Blake settled the impasse with one of his more profound pronouncements: “The reason the water feels colder today is because the temperature is lower.”
       Then Blake dove in. With a shocked roar, he rose out of the water so high I thought he was standing on a reef. “It’s cold!” he bellowed.
      Jayne took movies of Blake doing some of the water stunts he learned in Europe. The stunt from Germany is to raise one foot out of the water. The stunt from France is exactly the same, only you raise the foot a little higher. In France, he explained, they do everything to extremes.
      Played tennis. Left for Falmouth at 12:30. Beautiful trip across, weather perfect. Arrived 4:15, picked up a mooring opposite Falmouth Marina Railways. Roy Whisnand cruised into the harbor five minutes later. Told us he was going to Hadley’s Harbor for the night. “What’s the matter, you chicken?” he wanted to know.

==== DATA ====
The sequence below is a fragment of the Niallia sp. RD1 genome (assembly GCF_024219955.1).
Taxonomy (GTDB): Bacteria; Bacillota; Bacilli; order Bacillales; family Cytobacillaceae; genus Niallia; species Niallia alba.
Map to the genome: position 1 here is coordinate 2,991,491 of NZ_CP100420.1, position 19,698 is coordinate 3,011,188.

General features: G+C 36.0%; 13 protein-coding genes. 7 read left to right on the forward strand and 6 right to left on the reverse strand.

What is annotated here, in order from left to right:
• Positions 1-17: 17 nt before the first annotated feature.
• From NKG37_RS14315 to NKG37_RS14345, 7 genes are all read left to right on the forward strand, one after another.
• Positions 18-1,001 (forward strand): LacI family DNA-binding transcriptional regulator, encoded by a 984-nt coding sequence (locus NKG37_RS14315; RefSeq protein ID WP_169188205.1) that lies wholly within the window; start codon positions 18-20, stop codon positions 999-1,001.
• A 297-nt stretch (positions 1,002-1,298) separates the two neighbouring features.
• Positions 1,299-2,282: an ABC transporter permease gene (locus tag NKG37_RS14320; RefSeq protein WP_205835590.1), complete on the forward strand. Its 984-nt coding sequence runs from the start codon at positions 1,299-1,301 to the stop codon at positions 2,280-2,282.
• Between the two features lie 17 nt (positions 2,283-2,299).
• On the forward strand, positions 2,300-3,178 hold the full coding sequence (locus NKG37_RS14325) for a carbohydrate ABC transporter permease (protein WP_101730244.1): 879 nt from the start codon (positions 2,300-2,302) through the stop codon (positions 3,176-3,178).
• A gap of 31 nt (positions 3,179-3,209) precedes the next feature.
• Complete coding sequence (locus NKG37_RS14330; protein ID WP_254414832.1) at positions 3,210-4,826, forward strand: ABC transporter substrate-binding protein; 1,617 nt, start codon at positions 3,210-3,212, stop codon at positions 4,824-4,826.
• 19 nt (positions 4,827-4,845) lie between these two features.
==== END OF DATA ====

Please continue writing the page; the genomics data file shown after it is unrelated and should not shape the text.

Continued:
“Stay here and play with us and the Remicks.”
      “Isn’t Ray going to be in Hadley’s Harbor?” asked Roy. We heard this question with a sinking feeling. Could we have misunderstood Ray?
      No, we had all heard him say Falmouth Friday, Hadley’s Harbor Saturday.
      “If that blockhead has fouled this up. . . ” Ed said.
      Roy went on his way. At 5:15 Ray steamed in.
      Had cocktails aboard the Witch-Way with Remicks, Tosis, Pattysons. Rowed back to the Happy Days around 7:30 to dress for dinner. Once we were all ashore, Ray called a couple of cabs and we drove to the new Coonamesset Inn. Everyone autographed Ed’s new Captain’s cap, then stamped on it and rubbed dirt into it to make it look properly weathered.